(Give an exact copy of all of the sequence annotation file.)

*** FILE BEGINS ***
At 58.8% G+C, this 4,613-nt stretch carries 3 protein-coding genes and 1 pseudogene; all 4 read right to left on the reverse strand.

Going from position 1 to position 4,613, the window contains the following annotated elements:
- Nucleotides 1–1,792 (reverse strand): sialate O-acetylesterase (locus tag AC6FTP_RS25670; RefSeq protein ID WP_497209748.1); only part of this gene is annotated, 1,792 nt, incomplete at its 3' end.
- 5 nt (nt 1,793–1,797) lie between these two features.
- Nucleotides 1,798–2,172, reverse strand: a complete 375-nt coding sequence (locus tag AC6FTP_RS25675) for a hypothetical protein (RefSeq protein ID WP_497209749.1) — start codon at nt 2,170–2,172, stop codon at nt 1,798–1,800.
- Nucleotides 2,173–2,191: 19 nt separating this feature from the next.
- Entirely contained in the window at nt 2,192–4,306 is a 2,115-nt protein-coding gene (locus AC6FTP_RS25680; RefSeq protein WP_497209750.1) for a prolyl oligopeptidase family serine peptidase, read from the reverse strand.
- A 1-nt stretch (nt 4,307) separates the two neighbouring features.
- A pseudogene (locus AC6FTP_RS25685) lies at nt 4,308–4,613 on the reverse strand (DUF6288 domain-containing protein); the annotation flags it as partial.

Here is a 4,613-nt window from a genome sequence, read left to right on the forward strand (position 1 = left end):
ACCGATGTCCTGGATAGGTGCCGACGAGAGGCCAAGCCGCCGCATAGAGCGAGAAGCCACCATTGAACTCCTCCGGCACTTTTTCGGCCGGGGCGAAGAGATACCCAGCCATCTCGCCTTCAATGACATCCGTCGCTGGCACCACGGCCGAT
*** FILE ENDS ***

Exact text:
At 58.8% G+C, this 4,613-nt stretch carries 3 protein-coding genes and 1 pseudogene; all 4 read right to left on the reverse strand.

Going from position 1 to position 4,613, the window contains the following annotated elements:
- Nucleotides 1–1,792 (reverse strand): sialate O-acetylesterase (locus tag AC6FTP_RS25670; RefSeq protein ID WP_497209748.1); only part of this gene is annotated, 1,792 nt, incomplete at its 3' end.
- 5 nt (nt 1,793–1,797) lie between these two features.
- Nucleotides 1,798–2,172, reverse strand: a complete 375-nt coding sequence (locus tag AC6FTP_RS25675) for a hypothetical protein (RefSeq protein ID WP_497209749.1) — start codon at nt 2,170–2,172, stop codon at nt 1,798–1,800.
- Nucleotides 2,173–2,191: 19 nt separating this feature from the next.
- Entirely contained in the window at nt 2,192–4,306 is a 2,115-nt protein-coding gene (locus AC6FTP_RS25680; RefSeq protein WP_497209750.1) for a prolyl oligopeptidase family serine peptidase, read from the reverse strand.
- A 1-nt stretch (nt 4,307) separates the two neighbouring features.
- A pseudogene (locus AC6FTP_RS25685) lies at nt 4,308–4,613 on the reverse strand (DUF6288 domain-containing protein); the annotation flags it as partial.

Here is a 4,613-nt window from a genome sequence, read left to right on the forward strand (position 1 = left end):
ACCGATGTCCTGGATAGGTGCCGACGAGAGGCCAAGCCGCCGCATAGAGCGAGAAGCCACCATTGAACTCCTCCGGCACTTTTTCGGCCGGGGCGAAGAGATACCCAGCCATCTCGCCTTCAATGACATCCGTCGCTGGCACCACGGCCGAT